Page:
Friday 28th April, 2017
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Re: Zaria massacre is an act of state terrorism

Re: Zaria massacre is an act of state terrorism

A write-up, "Zaria massacre is an act of state terrorism" by one Abdulmumin Giwa  recently surfaced apparently with the sole intent of reigniting a faceoff in which the Islamic Movement in Nigeria (IMN) came away bruised in its ill advised confrontation with the state. 
Giwa's treatise was the kind that got published simply because anyone can exploit the freedom offered by the cyberspace while media organizations that carried it must have done so out of compulsion to satisfy  the requirement of catering to all shades of ideas. But even in this, they should have gotten the author to tone down on the desperation with which he attempted to befuddle issues. Most of what he posited were insults to Nigerians, citizens of a secular state, whom the author attempted to stain with his bigotry. 
It is important that the wrong premises so advanced are corrected or else we all stand the risk of such libel passing into records to be dredged up in no distant future as account of history, which would then be tedious to disprove simply because an interval has been allowed without the false account being challenged. Being that the most part of the article was rambling, attention would be paid mostly to those points that glaringly attempted to stand logic on its head. 
Giwa is pained that the state clamped down on terrorism, the IMN brand of it, before it got to its most feral and ferocious stage. This for him is what he described as the irony and the basis for accusing the Nigerian state of sponsoring terrorism. His proof was the incident of 12th-15th December of 2015, which to him was a massacre because he never considered that it could also be termed "suicide by going to war". If his people acknowledged that the Army was better trained and equipped why did they make an attempt on the life of  its leadership knowing that the logical response would be first self defence and the removal of the threat.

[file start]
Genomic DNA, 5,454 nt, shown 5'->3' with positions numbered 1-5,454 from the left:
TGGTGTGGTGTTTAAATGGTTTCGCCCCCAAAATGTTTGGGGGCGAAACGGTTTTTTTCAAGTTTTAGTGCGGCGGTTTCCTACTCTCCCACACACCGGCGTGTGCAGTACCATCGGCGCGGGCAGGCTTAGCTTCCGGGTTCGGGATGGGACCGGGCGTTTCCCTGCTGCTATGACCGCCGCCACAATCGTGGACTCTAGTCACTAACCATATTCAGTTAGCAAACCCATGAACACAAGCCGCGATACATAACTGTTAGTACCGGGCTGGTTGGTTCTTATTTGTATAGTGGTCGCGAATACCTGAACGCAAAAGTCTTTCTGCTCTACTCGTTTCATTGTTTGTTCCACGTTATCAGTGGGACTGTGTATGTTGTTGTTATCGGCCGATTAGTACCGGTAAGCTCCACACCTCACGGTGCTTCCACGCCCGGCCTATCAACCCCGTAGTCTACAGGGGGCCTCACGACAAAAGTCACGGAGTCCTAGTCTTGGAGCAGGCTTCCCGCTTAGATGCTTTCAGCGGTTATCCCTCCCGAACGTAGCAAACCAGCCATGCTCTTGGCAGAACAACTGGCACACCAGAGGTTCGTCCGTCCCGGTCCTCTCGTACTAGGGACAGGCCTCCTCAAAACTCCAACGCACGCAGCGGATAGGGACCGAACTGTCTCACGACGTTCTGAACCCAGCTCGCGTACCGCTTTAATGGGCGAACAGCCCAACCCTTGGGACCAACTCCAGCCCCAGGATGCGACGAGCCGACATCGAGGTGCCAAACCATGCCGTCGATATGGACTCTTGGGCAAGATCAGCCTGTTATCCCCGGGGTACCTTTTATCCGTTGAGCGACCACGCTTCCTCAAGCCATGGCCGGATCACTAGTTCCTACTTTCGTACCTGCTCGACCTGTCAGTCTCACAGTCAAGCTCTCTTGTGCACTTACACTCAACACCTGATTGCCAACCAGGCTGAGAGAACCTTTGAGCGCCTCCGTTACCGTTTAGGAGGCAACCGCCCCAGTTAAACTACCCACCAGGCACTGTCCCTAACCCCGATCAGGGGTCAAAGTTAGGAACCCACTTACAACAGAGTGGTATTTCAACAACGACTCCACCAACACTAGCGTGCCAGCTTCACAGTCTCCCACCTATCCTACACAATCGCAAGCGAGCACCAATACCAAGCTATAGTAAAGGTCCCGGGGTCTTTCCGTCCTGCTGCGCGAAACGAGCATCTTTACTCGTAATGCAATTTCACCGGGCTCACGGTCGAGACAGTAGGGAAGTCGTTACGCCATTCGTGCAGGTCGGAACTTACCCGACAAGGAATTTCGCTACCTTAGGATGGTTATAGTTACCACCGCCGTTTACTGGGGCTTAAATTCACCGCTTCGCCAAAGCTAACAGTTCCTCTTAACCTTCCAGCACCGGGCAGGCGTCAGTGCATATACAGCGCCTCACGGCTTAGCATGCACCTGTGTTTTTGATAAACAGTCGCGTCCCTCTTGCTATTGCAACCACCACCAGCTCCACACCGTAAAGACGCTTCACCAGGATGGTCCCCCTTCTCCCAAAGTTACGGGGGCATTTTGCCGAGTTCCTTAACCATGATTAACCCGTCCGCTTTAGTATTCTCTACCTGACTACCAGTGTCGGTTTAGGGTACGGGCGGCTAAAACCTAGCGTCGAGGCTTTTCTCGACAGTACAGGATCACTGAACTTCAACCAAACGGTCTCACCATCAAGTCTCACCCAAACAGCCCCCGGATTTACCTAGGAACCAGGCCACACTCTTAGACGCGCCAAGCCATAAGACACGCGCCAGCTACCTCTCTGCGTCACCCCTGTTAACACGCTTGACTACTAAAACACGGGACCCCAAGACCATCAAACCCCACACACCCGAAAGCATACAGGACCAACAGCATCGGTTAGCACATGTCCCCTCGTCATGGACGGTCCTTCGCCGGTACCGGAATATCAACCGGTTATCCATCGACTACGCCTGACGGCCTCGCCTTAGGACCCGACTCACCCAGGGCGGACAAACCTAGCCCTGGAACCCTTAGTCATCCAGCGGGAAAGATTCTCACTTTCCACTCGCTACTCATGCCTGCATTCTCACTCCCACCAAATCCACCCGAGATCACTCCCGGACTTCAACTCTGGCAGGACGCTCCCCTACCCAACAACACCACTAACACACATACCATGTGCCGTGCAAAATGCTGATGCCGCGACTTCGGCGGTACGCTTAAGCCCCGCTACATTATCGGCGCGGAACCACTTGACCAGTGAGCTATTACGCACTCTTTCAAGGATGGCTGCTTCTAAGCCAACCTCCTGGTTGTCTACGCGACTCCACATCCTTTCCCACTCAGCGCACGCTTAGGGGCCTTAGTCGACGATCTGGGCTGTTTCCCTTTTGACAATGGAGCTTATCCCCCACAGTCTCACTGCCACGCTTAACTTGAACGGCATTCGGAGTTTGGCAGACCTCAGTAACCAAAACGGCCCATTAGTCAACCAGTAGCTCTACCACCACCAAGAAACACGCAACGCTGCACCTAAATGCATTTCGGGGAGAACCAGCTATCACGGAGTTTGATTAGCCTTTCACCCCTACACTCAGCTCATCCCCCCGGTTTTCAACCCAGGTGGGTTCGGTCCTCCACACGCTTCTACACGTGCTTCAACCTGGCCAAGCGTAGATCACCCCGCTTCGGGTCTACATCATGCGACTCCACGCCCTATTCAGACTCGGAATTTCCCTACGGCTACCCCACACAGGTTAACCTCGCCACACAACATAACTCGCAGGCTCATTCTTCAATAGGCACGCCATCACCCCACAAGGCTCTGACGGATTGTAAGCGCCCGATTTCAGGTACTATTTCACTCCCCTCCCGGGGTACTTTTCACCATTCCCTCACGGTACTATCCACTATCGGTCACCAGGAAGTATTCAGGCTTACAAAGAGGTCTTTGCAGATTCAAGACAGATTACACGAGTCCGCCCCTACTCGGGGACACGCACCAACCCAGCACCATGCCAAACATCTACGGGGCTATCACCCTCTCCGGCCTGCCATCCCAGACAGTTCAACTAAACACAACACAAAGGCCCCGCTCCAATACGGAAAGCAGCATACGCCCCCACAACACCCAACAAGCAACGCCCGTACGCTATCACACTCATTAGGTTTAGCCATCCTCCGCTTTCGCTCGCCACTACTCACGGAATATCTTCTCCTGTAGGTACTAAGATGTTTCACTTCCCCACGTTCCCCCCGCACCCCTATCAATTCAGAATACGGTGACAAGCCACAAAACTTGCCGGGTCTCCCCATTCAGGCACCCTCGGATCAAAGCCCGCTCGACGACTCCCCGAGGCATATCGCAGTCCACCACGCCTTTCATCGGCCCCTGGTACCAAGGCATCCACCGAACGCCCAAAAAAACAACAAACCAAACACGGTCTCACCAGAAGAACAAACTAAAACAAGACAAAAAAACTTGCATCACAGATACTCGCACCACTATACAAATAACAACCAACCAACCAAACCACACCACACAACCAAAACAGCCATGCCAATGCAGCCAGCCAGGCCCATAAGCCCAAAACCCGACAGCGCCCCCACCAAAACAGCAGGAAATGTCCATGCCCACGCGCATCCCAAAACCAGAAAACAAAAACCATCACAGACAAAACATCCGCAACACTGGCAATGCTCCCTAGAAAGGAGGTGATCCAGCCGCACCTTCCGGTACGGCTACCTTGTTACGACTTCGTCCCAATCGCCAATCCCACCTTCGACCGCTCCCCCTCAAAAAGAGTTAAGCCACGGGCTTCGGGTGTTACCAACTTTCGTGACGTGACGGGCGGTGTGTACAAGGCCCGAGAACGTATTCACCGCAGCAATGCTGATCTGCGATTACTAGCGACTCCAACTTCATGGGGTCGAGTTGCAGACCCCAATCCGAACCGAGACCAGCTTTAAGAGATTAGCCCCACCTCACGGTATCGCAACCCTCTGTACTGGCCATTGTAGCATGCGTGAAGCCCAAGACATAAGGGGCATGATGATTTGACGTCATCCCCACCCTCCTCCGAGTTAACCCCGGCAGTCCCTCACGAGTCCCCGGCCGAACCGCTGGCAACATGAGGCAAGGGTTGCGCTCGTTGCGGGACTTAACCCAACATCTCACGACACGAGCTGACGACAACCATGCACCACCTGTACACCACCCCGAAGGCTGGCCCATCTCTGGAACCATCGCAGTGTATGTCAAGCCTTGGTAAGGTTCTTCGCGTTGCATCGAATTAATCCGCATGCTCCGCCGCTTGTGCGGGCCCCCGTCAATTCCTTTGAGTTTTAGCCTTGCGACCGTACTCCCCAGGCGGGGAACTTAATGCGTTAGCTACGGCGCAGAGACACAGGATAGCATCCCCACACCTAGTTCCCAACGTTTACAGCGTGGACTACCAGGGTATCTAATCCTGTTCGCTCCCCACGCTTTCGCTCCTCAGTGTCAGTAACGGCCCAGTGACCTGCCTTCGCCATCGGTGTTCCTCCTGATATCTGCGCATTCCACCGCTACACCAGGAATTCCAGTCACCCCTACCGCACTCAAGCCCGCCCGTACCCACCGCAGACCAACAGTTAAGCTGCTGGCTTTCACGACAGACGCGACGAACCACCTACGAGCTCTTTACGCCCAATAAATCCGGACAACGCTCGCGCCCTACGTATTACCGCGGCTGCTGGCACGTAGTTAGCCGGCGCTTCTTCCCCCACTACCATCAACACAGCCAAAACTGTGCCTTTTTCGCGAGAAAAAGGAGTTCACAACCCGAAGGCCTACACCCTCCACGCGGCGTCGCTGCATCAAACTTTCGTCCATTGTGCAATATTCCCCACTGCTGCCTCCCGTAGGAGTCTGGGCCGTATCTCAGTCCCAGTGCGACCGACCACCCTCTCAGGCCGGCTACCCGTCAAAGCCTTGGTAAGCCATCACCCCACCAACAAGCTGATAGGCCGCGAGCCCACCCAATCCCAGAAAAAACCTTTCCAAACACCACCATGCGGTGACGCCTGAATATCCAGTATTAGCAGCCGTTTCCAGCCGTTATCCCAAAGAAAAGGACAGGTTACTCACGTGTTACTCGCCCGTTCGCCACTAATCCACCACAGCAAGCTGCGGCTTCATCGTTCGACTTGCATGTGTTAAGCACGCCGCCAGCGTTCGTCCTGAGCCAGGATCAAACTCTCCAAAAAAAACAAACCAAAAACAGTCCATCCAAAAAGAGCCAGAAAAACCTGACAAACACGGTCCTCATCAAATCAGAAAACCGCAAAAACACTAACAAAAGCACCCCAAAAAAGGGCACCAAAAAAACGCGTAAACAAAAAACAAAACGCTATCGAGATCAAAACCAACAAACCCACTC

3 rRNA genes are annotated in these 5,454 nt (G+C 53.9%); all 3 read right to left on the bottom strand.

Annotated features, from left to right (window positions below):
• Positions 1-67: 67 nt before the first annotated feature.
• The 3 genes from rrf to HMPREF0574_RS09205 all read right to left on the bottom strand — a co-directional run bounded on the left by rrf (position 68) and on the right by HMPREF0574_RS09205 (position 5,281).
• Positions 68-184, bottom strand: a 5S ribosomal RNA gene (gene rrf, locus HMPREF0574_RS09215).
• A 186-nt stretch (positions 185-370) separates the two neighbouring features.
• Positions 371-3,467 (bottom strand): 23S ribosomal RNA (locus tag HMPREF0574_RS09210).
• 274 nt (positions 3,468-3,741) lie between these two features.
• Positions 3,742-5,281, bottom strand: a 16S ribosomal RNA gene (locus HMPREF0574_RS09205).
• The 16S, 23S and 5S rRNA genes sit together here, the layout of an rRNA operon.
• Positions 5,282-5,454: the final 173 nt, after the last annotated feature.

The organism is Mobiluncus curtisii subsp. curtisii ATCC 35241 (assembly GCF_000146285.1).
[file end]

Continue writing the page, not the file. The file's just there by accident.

There is no crystal ball that shows with certainty what the alternate option would have resulted in, but given the reign of terror that Gyallesu axis of Zaria, Kaduna state suffered in the hands of IMN extremists, the people trying to cast themselves as victims would have turned Nigeria into Africa's Syria by now. If being proactive in containing an emerging terror group makes Nigeria a terror state as alleged then all countries that have acted to protect their nationals from terrorists would fall in this category. The list would include France, which has neutralized every single terrorist that carried out attacks on its citizens in the past decade. It would include USA that crosses seas and oceans to launch attacks in foreign countries in pursuit of its geo-strategic anti-terror objectives. Russia would make the list for responding to incidents in the Chechen region while proactively suppressing the Islamic State from growing as fast as it wants to. The United Kingdom would not be exempt having learnt the lesson to liquidate terror attackers on site and save itself the hassle of managing the fallouts of political correctness. 
Alleging that the response to the IMN provocation was planned belies the mood and mode of the nation as at the time of the incident. This was the peak of when the country was just reining in the Boko Haram terror group. Had "the Nigerian government, Army, Kaduna state government, some traditional rulers, leading Islamic scholars and some media outlets" reacted differently to the existential threat posed by IMN at that instance it would have amounted to the height of irresponsibility. It would have implied that no lesson was learnt from the mistake of the past leadership in allowing Boko Haram to fester before steps were being taken to curtail its menace. Similar to how the experience in managing polio virus was rapidly deployed to containing the Ebola Virus disease thereby saving thousands of lives.  The infrastructure for containing Boko Haram was promptly and decisively deployed to stop a new terror group from growing. 
Accusing the Nigerian state of acting proxy for "the Americans, Israelis and Saudis to meet their mischievous political goals" is nothing short of playing the mind game of reverse psychology. On the flip side, it is an admission of IMN being an Iranian proxy in a bid to open a new theatre of war away from the Middle East where its influenced dipped post Arab Spring. Assuming these countries were covertly pulling the strings that is moving the Nigerian state, Giwa conveniently omitted to mention that Saeed Koozechi as Iranian ambassador to Nigeria was not only directing IMN activities but was strutting around dishing instructions to the country like the Iran-appointed colonial governor for Nigeria.